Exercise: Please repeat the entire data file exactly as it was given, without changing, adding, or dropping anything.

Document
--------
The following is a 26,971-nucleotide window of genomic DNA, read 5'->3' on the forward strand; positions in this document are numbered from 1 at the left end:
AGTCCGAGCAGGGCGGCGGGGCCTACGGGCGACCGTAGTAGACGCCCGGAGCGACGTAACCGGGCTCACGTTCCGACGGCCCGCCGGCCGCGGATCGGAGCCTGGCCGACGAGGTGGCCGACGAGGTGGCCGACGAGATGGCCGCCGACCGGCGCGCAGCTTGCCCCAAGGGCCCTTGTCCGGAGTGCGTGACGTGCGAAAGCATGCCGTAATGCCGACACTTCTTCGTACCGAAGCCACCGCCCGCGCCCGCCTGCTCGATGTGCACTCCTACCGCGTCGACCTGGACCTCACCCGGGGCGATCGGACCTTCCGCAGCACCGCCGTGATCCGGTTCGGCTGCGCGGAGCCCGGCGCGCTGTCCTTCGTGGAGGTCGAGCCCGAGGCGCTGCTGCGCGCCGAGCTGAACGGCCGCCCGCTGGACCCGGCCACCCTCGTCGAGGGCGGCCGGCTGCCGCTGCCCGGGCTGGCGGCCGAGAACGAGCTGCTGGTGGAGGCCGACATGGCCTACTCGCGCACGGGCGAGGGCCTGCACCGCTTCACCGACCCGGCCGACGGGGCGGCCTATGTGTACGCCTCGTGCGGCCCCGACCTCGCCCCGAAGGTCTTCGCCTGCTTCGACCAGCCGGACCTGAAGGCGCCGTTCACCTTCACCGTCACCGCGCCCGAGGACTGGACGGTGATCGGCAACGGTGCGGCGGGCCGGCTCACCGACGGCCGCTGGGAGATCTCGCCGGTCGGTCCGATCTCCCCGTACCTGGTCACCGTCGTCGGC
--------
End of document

The following is a 26,971-nucleotide window of genomic DNA, read 5'->3' on the forward strand; positions in this document are numbered from 1 at the left end:
AGTCCGAGCAGGGCGGCGGGGCCTACGGGCGACCGTAGTAGACGCCCGGAGCGACGTAACCGGGCTCACGTTCCGACGGCCCGCCGGCCGCGGATCGGAGCCTGGCCGACGAGGTGGCCGACGAGGTGGCCGACGAGATGGCCGCCGACCGGCGCGCAGCTTGCCCCAAGGGCCCTTGTCCGGAGTGCGTGACGTGCGAAAGCATGCCGTAATGCCGACACTTCTTCGTACCGAAGCCACCGCCCGCGCCCGCCTGCTCGATGTGCACTCCTACCGCGTCGACCTGGACCTCACCCGGGGCGATCGGACCTTCCGCAGCACCGCCGTGATCCGGTTCGGCTGCGCGGAGCCCGGCGCGCTGTCCTTCGTGGAGGTCGAGCCCGAGGCGCTGCTGCGCGCCGAGCTGAACGGCCGCCCGCTGGACCCGGCCACCCTCGTCGAGGGCGGCCGGCTGCCGCTGCCCGGGCTGGCGGCCGAGAACGAGCTGCTGGTGGAGGCCGACATGGCCTACTCGCGCACGGGCGAGGGCCTGCACCGCTTCACCGACCCGGCCGACGGGGCGGCCTATGTGTACGCCTCGTGCGGCCCCGACCTCGCCCCGAAGGTCTTCGCCTGCTTCGACCAGCCGGACCTGAAGGCGCCGTTCACCTTCACCGTCACCGCGCCCGAGGACTGGACGGTGATCGGCAACGGTGCGGCGGGCCGGCTCACCGACGGCCGCTGGGAGATCTCGCCGGTCGGTCCGATCTCCCCGTACCTGGTCACCGTCGTCGGC